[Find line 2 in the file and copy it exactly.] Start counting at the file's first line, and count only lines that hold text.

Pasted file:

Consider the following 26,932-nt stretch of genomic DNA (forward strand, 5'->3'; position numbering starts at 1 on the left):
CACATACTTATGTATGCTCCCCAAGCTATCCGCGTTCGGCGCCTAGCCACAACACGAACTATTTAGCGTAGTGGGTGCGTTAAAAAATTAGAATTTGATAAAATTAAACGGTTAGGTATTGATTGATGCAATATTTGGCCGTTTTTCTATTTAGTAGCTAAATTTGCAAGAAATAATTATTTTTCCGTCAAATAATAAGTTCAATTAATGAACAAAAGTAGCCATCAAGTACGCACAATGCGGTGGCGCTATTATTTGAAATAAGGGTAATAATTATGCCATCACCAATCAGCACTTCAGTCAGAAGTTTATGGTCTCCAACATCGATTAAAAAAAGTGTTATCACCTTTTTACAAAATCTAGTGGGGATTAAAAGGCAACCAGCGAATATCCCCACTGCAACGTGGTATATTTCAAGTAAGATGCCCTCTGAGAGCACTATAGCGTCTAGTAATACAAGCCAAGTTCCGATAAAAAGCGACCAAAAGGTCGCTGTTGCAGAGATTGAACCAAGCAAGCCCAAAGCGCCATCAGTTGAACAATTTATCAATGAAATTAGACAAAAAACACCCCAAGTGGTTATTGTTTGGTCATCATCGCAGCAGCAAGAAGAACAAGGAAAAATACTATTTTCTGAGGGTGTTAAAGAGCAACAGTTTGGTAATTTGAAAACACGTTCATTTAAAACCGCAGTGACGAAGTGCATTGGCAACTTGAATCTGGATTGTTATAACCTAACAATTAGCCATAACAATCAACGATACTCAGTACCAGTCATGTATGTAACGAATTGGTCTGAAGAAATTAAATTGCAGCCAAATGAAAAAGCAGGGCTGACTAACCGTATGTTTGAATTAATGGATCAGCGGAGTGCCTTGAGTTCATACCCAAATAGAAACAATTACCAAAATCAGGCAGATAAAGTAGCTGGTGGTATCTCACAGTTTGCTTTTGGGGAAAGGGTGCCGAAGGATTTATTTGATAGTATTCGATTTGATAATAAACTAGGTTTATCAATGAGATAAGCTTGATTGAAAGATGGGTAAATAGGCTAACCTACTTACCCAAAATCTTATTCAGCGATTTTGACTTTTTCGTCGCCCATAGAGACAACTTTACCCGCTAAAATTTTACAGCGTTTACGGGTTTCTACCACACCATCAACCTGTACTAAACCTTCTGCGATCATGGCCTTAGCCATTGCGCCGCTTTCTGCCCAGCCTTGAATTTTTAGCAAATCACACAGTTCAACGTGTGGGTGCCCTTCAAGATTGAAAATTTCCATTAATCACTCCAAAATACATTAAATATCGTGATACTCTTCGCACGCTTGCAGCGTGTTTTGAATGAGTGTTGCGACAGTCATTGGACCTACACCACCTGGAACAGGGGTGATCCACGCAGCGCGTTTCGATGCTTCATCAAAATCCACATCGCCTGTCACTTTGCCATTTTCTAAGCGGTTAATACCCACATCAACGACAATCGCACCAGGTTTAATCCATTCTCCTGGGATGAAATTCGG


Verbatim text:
CACATACTTATGTATGCTCCCCAAGCTATCCGCGTTCGGCGCCTAGCCACAACACGAACTATTTAGCGTAGTGGGTGCGTTAAAAAATTAGAATTTGATAAAATTAAACGGTTAGGTATTGATTGATGCAATATTTGGCCGTTTTTCTATTTAGTAGCTAAATTTGCAAGAAATAATTATTTTTCCGTCAAATAATAAGTTCAATTAATGAACAAAAGTAGCCATCAAGTACGCACAATGCGGTGGCGCTATTATTTGAAATAAGGGTAATAATTATGCCATCACCAATCAGCACTTCAGTCAGAAGTTTATGGTCTCCAACATCGATTAAAAAAAGTGTTATCACCTTTTTACAAAATCTAGTGGGGATTAAAAGGCAACCAGCGAATATCCCCACTGCAACGTGGTATATTTCAAGTAAGATGCCCTCTGAGAGCACTATAGCGTCTAGTAATACAAGCCAAGTTCCGATAAAAAGCGACCAAAAGGTCGCTGTTGCAGAGATTGAACCAAGCAAGCCCAAAGCGCCATCAGTTGAACAATTTATCAATGAAATTAGACAAAAAACACCCCAAGTGGTTATTGTTTGGTCATCATCGCAGCAGCAAGAAGAACAAGGAAAAATACTATTTTCTGAGGGTGTTAAAGAGCAACAGTTTGGTAATTTGAAAACACGTTCATTTAAAACCGCAGTGACGAAGTGCATTGGCAACTTGAATCTGGATTGTTATAACCTAACAATTAGCCATAACAATCAACGATACTCAGTACCAGTCATGTATGTAACGAATTGGTCTGAAGAAATTAAATTGCAGCCAAATGAAAAAGCAGGGCTGACTAACCGTATGTTTGAATTAATGGATCAGCGGAGTGCCTTGAGTTCATACCCAAATAGAAACAATTACCAAAATCAGGCAGATAAAGTAGCTGGTGGTATCTCACAGTTTGCTTTTGGGGAAAGGGTGCCGAAGGATTTATTTGATAGTATTCGATTTGATAATAAACTAGGTTTATCAATGAGATAAGCTTGATTGAAAGATGGGTAAATAGGCTAACCTACTTACCCAAAATCTTATTCAGCGATTTTGACTTTTTCGTCGCCCATAGAGACAACTTTACCCGCTAAAATTTTACAGCGTTTACGGGTTTCTACCACACCATCAACCTGTACTAAACCTTCTGCGATCATGGCCTTAGCCATTGCGCCGCTTTCTGCCCAGCCTTGAATTTTTAGCAAATCACACAGTTCAACGTGTGGGTGCCCTTCAAGATTGAAAATTTCCATTAATCACTCCAAAATACATTAAATATCGTGATACTCTTCGCACGCTTGCAGCGTGTTTTGAATGAGTGTTGCGACAGTCATTGGACCTACACCACCTGGAACAGGGGTGATCCACGCAGCGCGTTTCGATGCTTCATCAAAATCCACATCGCCTGTCACTTTGCCATTTTCTAAGCGGTTAATACCCACATCAACGACAATCGCACCAGGTTTAATCCATTCTCCTGGGATGAAATTCGG